A family tree is so much less trouble than a family

When so many of us are hopeless at family life, kith and kin who are safely dead offer a refuge
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The Independent Online

As the descendant of the Empress Josephine on one side and of the prison reformer Elizabeth Fry on the other, I view the new obsession with tracing family histories with mixed feelings. When genealogists warn that discovering the truth about one's antecedents can be be a traumatic experience, they could be speaking for me.

As the descendant of the Empress Josephine on one side and of the prison reformer Elizabeth Fry on the other, I view the new obsession with tracing family histories with mixed feelings. When genealogists warn that discovering the truth about one's antecedents can be be a traumatic experience, they could be speaking for me.

It is all very well to know that somewhat dissimilar strains are to be found in the personal genetic soup (unfortunately I seem to have inherited the sullen passion of the famous Quaker and the social reforming zeal of Napoleon's wife), but then what of the other vicars, soldiers and wastrels drooping from every branch of the family tree? Where do they fit in?

There was a time when fossicking about in the archives for family history was regarded as a hobby for oldsters. They have the time and leisure. With age, there comes an understandable yearning for context, continuity. Delving into the past is natural. But now, in a sudden and possibly unhealthy way, genealogy has broken out of the twilight years to become big business.

The first indication of the new interest in family history occurred three years ago when a website containing for the first time details of the 1901 Census caused such a demand that it crashed and was temporarily closed down. Since then, the internet has become increasingly clogged up with genealogical searches. Recently another site, www.1837online.com, has been created to offer, for a fee, access to the records of every birth, marriage and death in England and Wales since records were centralised in 1837. It has been a huge success.

The craze has not gone unnoticed beyond the web. Two genealogical magazines were launched last year. On TV, the History Channel has a success with The Family History Project, and later this month BBC2 will broadcast Who Do You Think You Are?, a series in which public faces (Vic Reeves, Lesley Garrett, Bill Oddie, Jeremy Clarkson etc) are to be followed as they delve into their family pasts - Ian Hislop, it has sensationally been revealed, discovers that his grandfather fought in the Boer War. BBC4 will be joining in with something groovily interactive called Family Ties.

When an activity once regarded as only marginally cooler than brass-rubbing or ballroom dancing suddenly becomes this popular, it is worth asking what is going on. Increased access to the internet provides a partial answer, but fails to explain why so many of us have developed this pressing personal need to discover more about our antecedents.

The quest glamorises us, of course. Archives and records provide, if not an uncritical record of a life, then one from which everyday greyness and quiet failure is excluded. A testimony of births, marriages and deaths, spiced up with any achievement or scandal significant enough to have been noted for posterity, presents an accelerated, dramatised version of a life. The truth - "Joanna Smith, thoroughly nondescript wife to John, the dullest man in the village" - is rarely to be found.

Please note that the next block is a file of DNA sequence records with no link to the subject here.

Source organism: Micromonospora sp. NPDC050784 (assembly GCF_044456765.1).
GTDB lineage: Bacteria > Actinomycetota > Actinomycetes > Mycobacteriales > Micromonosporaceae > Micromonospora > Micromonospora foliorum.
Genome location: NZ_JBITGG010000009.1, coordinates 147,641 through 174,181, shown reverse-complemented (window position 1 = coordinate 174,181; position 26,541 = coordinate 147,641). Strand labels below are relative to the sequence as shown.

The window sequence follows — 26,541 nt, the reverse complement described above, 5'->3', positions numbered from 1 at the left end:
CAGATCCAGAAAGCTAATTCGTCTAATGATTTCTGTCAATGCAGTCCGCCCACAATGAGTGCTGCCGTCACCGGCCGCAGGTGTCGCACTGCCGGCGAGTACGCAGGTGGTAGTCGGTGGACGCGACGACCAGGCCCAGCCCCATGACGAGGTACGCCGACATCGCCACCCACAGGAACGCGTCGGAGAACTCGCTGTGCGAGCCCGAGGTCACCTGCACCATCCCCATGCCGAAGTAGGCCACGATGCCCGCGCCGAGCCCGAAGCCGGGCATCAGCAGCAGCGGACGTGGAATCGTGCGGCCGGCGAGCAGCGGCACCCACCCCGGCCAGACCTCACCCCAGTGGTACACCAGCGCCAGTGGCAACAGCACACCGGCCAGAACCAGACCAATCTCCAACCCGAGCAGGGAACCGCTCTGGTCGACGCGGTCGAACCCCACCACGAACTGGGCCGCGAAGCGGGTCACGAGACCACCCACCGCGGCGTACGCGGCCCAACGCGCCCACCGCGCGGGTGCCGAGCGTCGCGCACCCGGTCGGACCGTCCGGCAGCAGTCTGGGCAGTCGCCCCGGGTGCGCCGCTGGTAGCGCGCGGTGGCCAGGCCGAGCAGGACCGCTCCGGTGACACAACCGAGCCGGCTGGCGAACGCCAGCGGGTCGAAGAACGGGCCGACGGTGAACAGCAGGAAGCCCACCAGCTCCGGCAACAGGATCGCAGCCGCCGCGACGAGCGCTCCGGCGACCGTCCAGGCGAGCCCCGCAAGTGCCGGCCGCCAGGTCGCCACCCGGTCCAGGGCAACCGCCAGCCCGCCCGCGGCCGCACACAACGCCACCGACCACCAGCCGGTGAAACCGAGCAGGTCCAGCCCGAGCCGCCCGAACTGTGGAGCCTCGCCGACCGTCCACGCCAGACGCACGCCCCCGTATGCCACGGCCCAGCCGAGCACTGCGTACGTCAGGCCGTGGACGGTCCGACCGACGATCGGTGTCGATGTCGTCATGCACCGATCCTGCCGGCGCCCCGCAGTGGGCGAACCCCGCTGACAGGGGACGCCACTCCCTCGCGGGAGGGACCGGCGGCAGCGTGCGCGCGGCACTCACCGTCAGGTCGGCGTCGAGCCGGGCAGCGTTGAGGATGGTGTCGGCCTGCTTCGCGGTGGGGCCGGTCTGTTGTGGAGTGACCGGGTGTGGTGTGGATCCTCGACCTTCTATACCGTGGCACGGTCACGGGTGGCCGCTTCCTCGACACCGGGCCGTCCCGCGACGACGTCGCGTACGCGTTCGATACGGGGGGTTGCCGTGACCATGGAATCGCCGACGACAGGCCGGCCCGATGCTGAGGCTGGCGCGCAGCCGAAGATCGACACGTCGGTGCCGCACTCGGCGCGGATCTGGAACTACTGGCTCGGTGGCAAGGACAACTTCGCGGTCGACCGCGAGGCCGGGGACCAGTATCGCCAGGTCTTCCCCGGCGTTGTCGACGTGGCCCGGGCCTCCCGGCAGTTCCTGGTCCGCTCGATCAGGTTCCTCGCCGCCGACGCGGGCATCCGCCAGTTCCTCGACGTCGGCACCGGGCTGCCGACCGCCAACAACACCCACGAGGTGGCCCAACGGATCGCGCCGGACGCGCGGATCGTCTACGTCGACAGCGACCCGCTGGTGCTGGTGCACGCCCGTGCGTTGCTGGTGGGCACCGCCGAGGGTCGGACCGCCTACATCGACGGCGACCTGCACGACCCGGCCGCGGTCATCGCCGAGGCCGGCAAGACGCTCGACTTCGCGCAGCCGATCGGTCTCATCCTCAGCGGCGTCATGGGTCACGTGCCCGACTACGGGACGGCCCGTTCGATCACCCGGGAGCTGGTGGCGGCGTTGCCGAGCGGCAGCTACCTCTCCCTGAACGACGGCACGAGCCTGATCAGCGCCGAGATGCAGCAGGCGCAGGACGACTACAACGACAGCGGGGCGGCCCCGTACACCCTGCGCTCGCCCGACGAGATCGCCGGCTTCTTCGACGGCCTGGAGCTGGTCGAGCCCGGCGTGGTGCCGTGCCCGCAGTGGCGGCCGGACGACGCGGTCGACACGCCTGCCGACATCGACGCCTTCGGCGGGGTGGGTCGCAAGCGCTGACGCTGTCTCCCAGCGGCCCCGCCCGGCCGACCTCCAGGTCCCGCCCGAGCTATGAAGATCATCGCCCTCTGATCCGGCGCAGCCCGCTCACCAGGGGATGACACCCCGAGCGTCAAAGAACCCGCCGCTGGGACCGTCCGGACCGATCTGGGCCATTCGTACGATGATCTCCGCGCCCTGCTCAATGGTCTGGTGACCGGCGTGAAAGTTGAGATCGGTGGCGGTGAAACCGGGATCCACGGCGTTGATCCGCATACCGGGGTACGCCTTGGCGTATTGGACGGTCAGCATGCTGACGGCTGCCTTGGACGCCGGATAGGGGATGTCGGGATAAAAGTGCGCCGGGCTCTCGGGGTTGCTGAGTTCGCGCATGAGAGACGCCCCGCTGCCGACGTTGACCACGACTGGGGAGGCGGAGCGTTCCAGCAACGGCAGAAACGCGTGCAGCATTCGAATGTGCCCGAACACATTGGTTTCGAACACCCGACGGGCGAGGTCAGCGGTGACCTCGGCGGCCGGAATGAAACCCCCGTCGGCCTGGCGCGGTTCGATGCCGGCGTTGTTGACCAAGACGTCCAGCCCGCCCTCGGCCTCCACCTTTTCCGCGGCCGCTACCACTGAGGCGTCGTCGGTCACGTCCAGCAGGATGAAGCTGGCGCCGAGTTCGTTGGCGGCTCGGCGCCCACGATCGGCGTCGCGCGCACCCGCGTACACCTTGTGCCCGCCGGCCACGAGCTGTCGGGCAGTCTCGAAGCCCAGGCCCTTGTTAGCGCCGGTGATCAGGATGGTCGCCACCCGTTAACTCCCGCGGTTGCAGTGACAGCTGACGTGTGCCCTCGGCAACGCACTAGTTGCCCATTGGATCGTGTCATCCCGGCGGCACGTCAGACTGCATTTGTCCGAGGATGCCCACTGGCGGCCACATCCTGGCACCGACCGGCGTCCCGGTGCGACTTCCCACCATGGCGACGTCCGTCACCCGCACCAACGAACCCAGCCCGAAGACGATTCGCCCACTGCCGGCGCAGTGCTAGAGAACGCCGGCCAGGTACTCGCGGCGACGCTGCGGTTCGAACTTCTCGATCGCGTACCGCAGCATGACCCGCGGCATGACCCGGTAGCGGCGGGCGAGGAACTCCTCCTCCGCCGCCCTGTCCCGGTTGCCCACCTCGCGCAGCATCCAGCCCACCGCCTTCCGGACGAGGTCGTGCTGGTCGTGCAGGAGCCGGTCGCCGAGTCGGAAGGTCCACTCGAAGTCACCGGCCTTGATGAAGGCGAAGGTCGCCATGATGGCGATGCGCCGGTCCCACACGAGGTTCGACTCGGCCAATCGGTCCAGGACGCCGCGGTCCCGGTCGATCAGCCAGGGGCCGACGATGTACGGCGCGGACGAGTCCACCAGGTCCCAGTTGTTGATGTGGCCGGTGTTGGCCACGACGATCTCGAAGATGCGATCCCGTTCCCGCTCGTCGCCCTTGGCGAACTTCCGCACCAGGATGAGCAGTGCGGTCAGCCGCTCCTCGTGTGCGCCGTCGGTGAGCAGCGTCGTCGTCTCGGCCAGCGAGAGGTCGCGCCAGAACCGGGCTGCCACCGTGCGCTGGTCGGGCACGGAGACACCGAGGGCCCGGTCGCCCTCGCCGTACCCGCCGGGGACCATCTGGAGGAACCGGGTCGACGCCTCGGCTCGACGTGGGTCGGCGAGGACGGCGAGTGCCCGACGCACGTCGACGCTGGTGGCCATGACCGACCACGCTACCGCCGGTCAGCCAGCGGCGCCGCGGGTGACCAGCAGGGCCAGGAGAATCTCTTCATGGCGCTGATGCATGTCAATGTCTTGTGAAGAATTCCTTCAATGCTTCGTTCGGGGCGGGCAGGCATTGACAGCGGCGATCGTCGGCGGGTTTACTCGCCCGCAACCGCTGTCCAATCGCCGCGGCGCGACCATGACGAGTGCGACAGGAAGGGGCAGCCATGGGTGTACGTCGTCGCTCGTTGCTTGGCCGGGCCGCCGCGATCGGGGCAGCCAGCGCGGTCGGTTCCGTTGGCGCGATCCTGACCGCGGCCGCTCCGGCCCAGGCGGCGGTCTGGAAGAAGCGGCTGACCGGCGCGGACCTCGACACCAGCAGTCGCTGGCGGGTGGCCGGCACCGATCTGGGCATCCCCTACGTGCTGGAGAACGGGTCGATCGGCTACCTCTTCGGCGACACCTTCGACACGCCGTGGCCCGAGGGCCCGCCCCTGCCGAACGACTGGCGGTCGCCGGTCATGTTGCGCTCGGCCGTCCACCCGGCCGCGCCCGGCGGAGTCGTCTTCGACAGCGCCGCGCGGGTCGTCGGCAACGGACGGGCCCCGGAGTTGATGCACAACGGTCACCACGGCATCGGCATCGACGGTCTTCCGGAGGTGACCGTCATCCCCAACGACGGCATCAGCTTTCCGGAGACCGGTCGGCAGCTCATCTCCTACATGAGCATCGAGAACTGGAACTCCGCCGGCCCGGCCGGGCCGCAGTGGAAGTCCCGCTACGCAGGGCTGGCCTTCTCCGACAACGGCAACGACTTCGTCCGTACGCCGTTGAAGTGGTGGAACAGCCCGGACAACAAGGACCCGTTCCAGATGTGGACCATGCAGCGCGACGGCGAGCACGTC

So genealogy offers us a family that is more colourful, energetic, passionate and brave than the one that actually lives in these timorous times. The more imaginative researcher might even discern a heroic version of himself as he explores the past. A staff member of 1837online has said that those on the project's technical helpline sometimes have to counsel members of the public, such is the emotional impact of what they have discovered.

But I find this hard to believe, at least in the case of ancient family secrets. Even in this golden age of self-pity, no one is surely going to burst into tears at the discovery that, a couple of hundred years ago, a member of the family was a sheep rustler, murderer or spy for the French. I was told this week that one of my ancestors was famous all over Ireland for bouncing cheques; my chest swelled with pride.

The search into the past for an extended family provides another attraction in 2004. It demands less than a real, living family. The timing of the craze is no coincidence - at the moment when so many of us have become generally hopeless at maintaining family life, a connection with kith and kin safely dead offers a welcome refuge. Genealogists, one suspects, are more often men than women.

Maybe, in the end, genealogy will turn out to be just a craze like any other. According to Nick Barrett, a historian who is involved in Who Do You Think You Are?, the new interest is thoroughly healthy. "In today's dislocated society, it is a way of tapping into a community by tracing relatives back," he says, but then seems to concede something deeper: "There is almost a quasi-religious element to the way some people pursue their relatives."

Personally, I discovered quite enough about my ancestors some years back when, working in the British Library, I dug out a family tree to give to my father. At the very top of the tree (and I suspect that this is true of most family trees), was to be found none other than the King of Denmark, back in the ninth century. What a sad family decline it has been since then.

Terblacker@aol.com

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